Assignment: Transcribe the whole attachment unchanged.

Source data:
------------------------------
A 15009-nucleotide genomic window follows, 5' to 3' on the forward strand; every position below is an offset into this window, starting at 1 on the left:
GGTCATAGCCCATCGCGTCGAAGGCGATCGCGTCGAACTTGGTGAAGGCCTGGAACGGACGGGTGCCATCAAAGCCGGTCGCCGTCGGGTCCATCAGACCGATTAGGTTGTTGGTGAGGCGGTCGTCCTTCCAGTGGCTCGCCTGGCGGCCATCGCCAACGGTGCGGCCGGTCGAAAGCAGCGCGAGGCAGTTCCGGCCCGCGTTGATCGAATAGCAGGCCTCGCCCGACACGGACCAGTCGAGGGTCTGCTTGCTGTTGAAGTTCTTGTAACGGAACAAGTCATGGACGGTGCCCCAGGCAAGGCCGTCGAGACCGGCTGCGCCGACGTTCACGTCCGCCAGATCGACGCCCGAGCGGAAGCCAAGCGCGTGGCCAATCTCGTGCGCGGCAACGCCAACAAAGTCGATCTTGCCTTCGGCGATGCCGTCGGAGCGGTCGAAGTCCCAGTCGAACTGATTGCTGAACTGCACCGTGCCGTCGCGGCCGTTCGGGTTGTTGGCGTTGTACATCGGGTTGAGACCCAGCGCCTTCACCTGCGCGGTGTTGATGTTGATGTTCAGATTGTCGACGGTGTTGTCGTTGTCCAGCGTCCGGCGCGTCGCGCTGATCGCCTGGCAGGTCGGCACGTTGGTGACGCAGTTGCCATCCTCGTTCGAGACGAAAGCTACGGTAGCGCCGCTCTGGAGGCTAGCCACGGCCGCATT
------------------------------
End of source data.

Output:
A 15009-nucleotide genomic window follows, 5' to 3' on the forward strand; every position below is an offset into this window, starting at 1 on the left:
GGTCATAGCCCATCGCGTCGAAGGCGATCGCGTCGAACTTGGTGAAGGCCTGGAACGGACGGGTGCCATCAAAGCCGGTCGCCGTCGGGTCCATCAGACCGATTAGGTTGTTGGTGAGGCGGTCGTCCTTCCAGTGGCTCGCCTGGCGGCCATCGCCAACGGTGCGGCCGGTCGAAAGCAGCGCGAGGCAGTTCCGGCCCGCGTTGATCGAATAGCAGGCCTCGCCCGACACGGACCAGTCGAGGGTCTGCTTGCTGTTGAAGTTCTTGTAACGGAACAAGTCATGGACGGTGCCCCAGGCAAGGCCGTCGAGACCGGCTGCGCCGACGTTCACGTCCGCCAGATCGACGCCCGAGCGGAAGCCAAGCGCGTGGCCAATCTCGTGCGCGGCAACGCCAACAAAGTCGATCTTGCCTTCGGCGATGCCGTCGGAGCGGTCGAAGTCCCAGTCGAACTGATTGCTGAACTGCACCGTGCCGTCGCGGCCGTTCGGGTTGTTGGCGTTGTACATCGGGTTGAGACCCAGCGCCTTCACCTGCGCGGTGTTGATGTTGATGTTCAGATTGTCGACGGTGTTGTCGTTGTCCAGCGTCCGGCGCGTCGCGCTGATCGCCTGGCAGGTCGGCACGTTGGTGACGCAGTTGCCATCCTCGTTCGAGACGAAAGCTACGGTAGCGCCGCTCTGGAGGCTAGCCACGGCCGCATT